This morning in the Morning Office we say in psalm 102 ” let my cry come before you” and I wonder if we really do. What would it mean for us to really cry out to God? It would mean that we believe that God exists. It would mean that we believe that God is listening. It would mean that we believe that God can and might do something about what concerns us.
There is so much injustice in the world and often there can be a lot in our lives or at least near our lives. Abuse, manipulation, lies, slander, unkindness, envy, and the losses of that which would seem rather basic to life such as love, intimacy, connection. But we Anglicans can be so staid, so stiff, so elegantly poised; not aware that the whole world can see us seething very slightly beneath the surface of our masks. We nod politely when people ask how we are and “fine” when nothing could be further from the truth. personal and institutional pride and arrogance sets up a fake facade – powdered wigs, white face cream, jewels, accents – 17th century aristocrats come to mind – caught behind dress-up which mist have made their lives into a living hell of impressive isolation.
Lent is a time to cry out to the Lord, and I do not mean weeping and bowing and scraping about our sins. Sure, do that. But also might we cry out to God about injustice? Might we use the psalms as a model for how David spoke (or sang out) to God, complete with charges of divine misconduct? Why do bad things happen to good people? And worse, why do bad people seem to so often win the day? Who is paying attention? Is God?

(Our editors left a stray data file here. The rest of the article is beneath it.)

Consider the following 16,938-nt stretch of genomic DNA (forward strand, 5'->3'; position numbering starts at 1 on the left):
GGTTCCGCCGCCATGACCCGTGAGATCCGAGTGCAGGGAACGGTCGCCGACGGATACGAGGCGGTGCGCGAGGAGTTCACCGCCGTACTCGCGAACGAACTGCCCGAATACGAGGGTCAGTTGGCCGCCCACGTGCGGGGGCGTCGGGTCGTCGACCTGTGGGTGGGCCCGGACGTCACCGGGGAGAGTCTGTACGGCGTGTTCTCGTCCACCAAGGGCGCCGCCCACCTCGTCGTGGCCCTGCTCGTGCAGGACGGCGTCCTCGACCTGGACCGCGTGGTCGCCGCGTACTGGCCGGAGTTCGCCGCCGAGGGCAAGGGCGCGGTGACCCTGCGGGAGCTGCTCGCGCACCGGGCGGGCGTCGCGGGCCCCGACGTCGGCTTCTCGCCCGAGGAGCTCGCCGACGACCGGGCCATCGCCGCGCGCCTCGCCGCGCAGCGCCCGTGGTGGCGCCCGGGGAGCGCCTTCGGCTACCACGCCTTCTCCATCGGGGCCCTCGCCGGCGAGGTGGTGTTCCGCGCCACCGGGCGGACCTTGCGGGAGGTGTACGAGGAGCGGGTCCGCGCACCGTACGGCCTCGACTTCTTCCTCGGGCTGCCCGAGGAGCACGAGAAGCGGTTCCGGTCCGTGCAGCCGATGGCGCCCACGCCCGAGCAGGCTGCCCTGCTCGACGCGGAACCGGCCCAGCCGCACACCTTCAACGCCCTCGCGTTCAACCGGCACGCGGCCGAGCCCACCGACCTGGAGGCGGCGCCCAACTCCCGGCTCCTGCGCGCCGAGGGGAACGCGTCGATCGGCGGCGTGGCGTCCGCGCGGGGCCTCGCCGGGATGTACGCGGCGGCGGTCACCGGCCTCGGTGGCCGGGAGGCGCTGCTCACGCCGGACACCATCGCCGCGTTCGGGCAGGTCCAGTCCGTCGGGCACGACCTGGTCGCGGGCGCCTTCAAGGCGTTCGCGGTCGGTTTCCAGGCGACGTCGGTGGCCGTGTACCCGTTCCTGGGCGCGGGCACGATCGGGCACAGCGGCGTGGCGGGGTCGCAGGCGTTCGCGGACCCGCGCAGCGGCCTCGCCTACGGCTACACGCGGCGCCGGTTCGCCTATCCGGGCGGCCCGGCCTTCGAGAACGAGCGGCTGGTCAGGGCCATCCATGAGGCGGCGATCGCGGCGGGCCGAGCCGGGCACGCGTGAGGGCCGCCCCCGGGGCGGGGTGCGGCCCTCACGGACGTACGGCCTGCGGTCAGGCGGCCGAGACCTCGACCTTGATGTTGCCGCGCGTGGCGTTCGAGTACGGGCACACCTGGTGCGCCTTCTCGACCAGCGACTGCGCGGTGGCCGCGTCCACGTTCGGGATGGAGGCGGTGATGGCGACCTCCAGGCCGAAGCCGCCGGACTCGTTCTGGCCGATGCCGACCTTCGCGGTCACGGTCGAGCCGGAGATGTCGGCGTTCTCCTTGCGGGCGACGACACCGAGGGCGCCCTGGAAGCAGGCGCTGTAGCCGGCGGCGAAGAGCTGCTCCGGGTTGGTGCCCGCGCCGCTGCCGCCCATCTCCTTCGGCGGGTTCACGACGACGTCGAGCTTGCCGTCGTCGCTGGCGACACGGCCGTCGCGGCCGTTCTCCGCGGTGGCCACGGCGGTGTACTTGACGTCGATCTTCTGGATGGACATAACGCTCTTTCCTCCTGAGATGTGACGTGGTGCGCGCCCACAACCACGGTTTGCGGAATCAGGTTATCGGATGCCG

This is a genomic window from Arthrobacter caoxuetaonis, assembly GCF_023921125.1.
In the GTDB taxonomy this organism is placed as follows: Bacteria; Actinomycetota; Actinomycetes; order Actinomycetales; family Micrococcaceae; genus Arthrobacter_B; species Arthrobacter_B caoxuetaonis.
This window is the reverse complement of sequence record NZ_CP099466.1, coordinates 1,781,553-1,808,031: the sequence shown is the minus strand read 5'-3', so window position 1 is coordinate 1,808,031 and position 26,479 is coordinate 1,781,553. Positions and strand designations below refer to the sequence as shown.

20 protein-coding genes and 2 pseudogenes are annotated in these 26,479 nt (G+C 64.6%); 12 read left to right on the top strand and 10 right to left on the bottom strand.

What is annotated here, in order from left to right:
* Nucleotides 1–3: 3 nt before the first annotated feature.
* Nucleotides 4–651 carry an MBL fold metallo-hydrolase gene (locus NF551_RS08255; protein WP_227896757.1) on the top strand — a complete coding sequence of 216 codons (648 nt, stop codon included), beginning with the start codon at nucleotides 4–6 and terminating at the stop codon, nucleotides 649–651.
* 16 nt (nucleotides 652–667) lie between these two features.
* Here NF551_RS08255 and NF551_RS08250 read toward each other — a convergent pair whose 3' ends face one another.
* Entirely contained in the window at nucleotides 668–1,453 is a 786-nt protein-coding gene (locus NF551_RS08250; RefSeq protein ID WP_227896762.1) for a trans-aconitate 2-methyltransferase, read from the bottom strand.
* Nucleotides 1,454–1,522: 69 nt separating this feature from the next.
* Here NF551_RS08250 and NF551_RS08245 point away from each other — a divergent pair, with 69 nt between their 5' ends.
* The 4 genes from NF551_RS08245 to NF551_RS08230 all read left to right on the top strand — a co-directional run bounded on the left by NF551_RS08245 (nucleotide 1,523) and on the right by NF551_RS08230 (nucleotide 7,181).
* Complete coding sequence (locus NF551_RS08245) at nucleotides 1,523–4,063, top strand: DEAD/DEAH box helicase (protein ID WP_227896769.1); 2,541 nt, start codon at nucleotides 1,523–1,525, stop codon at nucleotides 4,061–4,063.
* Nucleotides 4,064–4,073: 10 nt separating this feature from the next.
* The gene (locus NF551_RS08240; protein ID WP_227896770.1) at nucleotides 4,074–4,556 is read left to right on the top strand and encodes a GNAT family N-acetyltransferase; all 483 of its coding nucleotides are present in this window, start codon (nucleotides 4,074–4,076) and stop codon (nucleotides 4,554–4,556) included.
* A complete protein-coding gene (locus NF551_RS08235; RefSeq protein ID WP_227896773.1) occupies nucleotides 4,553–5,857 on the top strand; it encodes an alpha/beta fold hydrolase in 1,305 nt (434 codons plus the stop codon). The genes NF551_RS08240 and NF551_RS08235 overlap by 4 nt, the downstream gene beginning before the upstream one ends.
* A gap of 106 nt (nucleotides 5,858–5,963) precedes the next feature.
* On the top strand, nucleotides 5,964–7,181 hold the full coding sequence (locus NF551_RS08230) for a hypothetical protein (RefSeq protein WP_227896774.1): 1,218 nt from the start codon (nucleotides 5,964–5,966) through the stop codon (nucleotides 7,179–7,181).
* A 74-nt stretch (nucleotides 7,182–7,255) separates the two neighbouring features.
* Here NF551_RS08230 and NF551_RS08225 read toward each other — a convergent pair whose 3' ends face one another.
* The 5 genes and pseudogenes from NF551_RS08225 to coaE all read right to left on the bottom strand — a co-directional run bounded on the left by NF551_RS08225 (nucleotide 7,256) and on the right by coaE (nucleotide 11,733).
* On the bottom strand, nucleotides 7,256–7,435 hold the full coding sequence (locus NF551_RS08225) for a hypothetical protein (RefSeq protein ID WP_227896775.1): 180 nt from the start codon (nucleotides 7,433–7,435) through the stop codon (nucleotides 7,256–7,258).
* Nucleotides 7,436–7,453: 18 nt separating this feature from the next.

So I plan to do some crying out to God this Lent.
The flower in this image has two layers. The dark red seems to play host to the pink, soft interior which then sets off the yellow advertising nature does for its procreation. It reminds me that within the red of worship, prayers, hymns, polite (if vapid) coffee hour conversation, there lies an hot, pink interior in which we might feel able and willing to get real with this God who so wants real relationship. Does God only want formal prayers repeated so often that we can say them while making grocery lists; or does God want to wrestle, tumble, fight, make up, hear our real longings, our real desires, our real anger at unjust systems – what is really going on in our hearts. Might Lent be a time for real, raw, rough, ready relationship with the God who is willing to let us cry out and who, through Jesus, screams back “I know, right?!!!”